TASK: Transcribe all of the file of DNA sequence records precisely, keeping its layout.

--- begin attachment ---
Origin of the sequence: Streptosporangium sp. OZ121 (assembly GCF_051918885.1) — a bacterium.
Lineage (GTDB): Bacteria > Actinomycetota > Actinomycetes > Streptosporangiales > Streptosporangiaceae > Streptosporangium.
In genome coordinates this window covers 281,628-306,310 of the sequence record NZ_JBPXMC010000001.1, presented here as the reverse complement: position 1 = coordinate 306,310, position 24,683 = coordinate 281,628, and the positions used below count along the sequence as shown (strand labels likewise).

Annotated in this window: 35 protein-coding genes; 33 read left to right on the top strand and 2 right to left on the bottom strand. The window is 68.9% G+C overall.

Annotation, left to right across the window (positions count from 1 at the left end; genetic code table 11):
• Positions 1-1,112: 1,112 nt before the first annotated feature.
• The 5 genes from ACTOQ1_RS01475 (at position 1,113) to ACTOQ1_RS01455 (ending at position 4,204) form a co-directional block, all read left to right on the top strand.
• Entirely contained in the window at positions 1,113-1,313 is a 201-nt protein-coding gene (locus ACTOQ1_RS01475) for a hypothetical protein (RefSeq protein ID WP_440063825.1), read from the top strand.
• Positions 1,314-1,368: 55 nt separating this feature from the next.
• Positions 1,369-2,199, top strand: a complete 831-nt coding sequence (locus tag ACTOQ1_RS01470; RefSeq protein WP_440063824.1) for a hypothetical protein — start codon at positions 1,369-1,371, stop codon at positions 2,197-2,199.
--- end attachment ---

Origin of the sequence: Streptosporangium sp. OZ121 (assembly GCF_051918885.1) — a bacterium.
Lineage (GTDB): Bacteria > Actinomycetota > Actinomycetes > Streptosporangiales > Streptosporangiaceae > Streptosporangium.
In genome coordinates this window covers 281,628-306,310 of the sequence record NZ_JBPXMC010000001.1, presented here as the reverse complement: position 1 = coordinate 306,310, position 24,683 = coordinate 281,628, and the positions used below count along the sequence as shown (strand labels likewise).

Annotated in this window: 35 protein-coding genes; 33 read left to right on the top strand and 2 right to left on the bottom strand. The window is 68.9% G+C overall.

Annotation, left to right across the window (positions count from 1 at the left end; genetic code table 11):
• Positions 1-1,112: 1,112 nt before the first annotated feature.
• The 5 genes from ACTOQ1_RS01475 (at position 1,113) to ACTOQ1_RS01455 (ending at position 4,204) form a co-directional block, all read left to right on the top strand.
• Entirely contained in the window at positions 1,113-1,313 is a 201-nt protein-coding gene (locus ACTOQ1_RS01475) for a hypothetical protein (RefSeq protein ID WP_440063825.1), read from the top strand.
• Positions 1,314-1,368: 55 nt separating this feature from the next.
• Positions 1,369-2,199, top strand: a complete 831-nt coding sequence (locus tag ACTOQ1_RS01470; RefSeq protein WP_440063824.1) for a hypothetical protein — start codon at positions 1,369-1,371, stop codon at positions 2,197-2,199.